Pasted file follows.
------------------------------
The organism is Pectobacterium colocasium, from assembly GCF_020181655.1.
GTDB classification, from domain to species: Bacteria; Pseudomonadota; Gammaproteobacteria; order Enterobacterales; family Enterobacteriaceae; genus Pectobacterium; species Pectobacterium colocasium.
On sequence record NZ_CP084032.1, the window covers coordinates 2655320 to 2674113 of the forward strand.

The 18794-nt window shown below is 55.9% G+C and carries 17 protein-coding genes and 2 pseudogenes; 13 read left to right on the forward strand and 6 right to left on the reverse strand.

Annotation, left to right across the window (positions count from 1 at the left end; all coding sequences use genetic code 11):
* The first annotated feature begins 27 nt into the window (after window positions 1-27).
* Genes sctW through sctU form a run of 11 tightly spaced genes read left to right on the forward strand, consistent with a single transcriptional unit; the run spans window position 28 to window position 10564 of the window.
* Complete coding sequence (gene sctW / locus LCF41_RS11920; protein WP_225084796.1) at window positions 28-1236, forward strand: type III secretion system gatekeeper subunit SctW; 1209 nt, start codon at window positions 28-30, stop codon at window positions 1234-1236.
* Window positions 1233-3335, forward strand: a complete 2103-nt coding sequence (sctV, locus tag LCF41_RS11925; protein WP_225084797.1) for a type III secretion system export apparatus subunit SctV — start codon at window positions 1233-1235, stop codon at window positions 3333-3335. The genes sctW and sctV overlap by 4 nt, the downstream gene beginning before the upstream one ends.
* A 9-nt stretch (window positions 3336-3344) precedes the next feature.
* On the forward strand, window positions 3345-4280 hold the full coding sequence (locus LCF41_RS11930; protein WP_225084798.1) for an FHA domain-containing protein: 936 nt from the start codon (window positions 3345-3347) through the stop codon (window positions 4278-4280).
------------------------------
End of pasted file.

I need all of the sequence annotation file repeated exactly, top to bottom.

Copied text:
The organism is Pectobacterium colocasium, from assembly GCF_020181655.1.
GTDB classification, from domain to species: Bacteria; Pseudomonadota; Gammaproteobacteria; order Enterobacterales; family Enterobacteriaceae; genus Pectobacterium; species Pectobacterium colocasium.
On sequence record NZ_CP084032.1, the window covers coordinates 2655320 to 2674113 of the forward strand.

The 18794-nt window shown below is 55.9% G+C and carries 17 protein-coding genes and 2 pseudogenes; 13 read left to right on the forward strand and 6 right to left on the reverse strand.

Annotation, left to right across the window (positions count from 1 at the left end; all coding sequences use genetic code 11):
* The first annotated feature begins 27 nt into the window (after window positions 1-27).
* Genes sctW through sctU form a run of 11 tightly spaced genes read left to right on the forward strand, consistent with a single transcriptional unit; the run spans window position 28 to window position 10564 of the window.
* Complete coding sequence (gene sctW / locus LCF41_RS11920; protein WP_225084796.1) at window positions 28-1236, forward strand: type III secretion system gatekeeper subunit SctW; 1209 nt, start codon at window positions 28-30, stop codon at window positions 1234-1236.
* Window positions 1233-3335, forward strand: a complete 2103-nt coding sequence (sctV, locus tag LCF41_RS11925; protein WP_225084797.1) for a type III secretion system export apparatus subunit SctV — start codon at window positions 1233-1235, stop codon at window positions 3333-3335. The genes sctW and sctV overlap by 4 nt, the downstream gene beginning before the upstream one ends.
* A 9-nt stretch (window positions 3336-3344) precedes the next feature.
* On the forward strand, window positions 3345-4280 hold the full coding sequence (locus LCF41_RS11930; protein WP_225084798.1) for an FHA domain-containing protein: 936 nt from the start codon (window positions 3345-3347) through the stop codon (window positions 4278-4280).